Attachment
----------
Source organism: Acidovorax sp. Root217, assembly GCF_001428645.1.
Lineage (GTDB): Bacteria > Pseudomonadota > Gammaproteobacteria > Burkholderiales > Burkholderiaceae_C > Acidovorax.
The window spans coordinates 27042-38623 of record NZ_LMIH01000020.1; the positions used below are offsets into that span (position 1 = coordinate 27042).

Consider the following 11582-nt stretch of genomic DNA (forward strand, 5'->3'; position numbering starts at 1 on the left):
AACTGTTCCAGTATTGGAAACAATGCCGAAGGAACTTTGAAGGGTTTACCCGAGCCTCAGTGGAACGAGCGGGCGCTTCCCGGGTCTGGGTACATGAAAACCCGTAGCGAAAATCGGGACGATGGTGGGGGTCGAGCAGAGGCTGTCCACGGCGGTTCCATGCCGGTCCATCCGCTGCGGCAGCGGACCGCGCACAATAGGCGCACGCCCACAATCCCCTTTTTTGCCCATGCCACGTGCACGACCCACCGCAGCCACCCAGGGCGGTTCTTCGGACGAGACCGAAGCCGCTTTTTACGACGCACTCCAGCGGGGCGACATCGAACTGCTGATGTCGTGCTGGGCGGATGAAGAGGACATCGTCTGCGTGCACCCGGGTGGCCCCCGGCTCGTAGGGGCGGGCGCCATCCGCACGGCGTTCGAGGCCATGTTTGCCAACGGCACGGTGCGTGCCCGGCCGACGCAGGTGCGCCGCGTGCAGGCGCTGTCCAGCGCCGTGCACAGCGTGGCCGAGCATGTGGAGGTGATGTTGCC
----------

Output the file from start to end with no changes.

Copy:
Source organism: Acidovorax sp. Root217, assembly GCF_001428645.1.
Lineage (GTDB): Bacteria > Pseudomonadota > Gammaproteobacteria > Burkholderiales > Burkholderiaceae_C > Acidovorax.
The window spans coordinates 27042-38623 of record NZ_LMIH01000020.1; the positions used below are offsets into that span (position 1 = coordinate 27042).

Consider the following 11582-nt stretch of genomic DNA (forward strand, 5'->3'; position numbering starts at 1 on the left):
AACTGTTCCAGTATTGGAAACAATGCCGAAGGAACTTTGAAGGGTTTACCCGAGCCTCAGTGGAACGAGCGGGCGCTTCCCGGGTCTGGGTACATGAAAACCCGTAGCGAAAATCGGGACGATGGTGGGGGTCGAGCAGAGGCTGTCCACGGCGGTTCCATGCCGGTCCATCCGCTGCGGCAGCGGACCGCGCACAATAGGCGCACGCCCACAATCCCCTTTTTTGCCCATGCCACGTGCACGACCCACCGCAGCCACCCAGGGCGGTTCTTCGGACGAGACCGAAGCCGCTTTTTACGACGCACTCCAGCGGGGCGACATCGAACTGCTGATGTCGTGCTGGGCGGATGAAGAGGACATCGTCTGCGTGCACCCGGGTGGCCCCCGGCTCGTAGGGGCGGGCGCCATCCGCACGGCGTTCGAGGCCATGTTTGCCAACGGCACGGTGCGTGCCCGGCCGACGCAGGTGCGCCGCGTGCAGGCGCTGTCCAGCGCCGTGCACAGCGTGGCCGAGCATGTGGAGGTGATGTTGCC